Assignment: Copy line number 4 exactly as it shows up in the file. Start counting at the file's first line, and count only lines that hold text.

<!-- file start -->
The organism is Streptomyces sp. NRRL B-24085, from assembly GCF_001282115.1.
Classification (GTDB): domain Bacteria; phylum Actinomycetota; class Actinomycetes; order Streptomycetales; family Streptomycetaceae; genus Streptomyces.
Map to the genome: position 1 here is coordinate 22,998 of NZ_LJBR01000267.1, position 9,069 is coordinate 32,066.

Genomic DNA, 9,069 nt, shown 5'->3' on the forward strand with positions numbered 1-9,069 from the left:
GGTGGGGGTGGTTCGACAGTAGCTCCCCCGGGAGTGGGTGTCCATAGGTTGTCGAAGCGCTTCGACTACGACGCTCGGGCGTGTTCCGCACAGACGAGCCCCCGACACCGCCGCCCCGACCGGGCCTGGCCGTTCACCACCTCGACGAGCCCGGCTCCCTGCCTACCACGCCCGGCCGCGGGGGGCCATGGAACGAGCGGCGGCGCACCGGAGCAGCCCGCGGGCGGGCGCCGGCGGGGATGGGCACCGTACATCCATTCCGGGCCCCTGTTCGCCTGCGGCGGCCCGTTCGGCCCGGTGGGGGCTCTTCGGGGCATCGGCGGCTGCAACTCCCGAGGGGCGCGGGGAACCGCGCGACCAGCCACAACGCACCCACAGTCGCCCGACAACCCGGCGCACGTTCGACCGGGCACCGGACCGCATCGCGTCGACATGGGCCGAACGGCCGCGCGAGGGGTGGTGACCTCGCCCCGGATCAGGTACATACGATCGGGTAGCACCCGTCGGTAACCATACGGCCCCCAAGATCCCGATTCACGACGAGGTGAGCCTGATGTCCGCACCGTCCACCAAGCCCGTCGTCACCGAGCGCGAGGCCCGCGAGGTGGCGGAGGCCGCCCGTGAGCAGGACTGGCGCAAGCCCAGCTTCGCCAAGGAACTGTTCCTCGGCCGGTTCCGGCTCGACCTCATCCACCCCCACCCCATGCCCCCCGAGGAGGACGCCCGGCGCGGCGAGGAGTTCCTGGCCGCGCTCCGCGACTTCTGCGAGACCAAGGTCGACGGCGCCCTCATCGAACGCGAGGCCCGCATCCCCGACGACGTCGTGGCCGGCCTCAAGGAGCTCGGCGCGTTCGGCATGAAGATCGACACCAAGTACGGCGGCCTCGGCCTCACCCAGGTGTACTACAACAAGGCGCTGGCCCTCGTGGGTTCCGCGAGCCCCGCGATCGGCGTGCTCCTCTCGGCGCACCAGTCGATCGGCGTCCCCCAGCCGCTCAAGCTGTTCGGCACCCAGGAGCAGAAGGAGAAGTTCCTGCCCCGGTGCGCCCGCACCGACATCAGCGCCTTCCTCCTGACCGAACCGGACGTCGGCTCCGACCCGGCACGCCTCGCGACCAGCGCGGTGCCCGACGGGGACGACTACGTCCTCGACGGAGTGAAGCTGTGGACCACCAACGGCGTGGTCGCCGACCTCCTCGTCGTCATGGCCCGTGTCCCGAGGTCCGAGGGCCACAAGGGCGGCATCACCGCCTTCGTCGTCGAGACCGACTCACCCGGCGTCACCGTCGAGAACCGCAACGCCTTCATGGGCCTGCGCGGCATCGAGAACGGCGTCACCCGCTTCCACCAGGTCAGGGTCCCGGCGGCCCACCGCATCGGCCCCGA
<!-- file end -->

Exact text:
Genomic DNA, 9,069 nt, shown 5'->3' on the forward strand with positions numbered 1-9,069 from the left: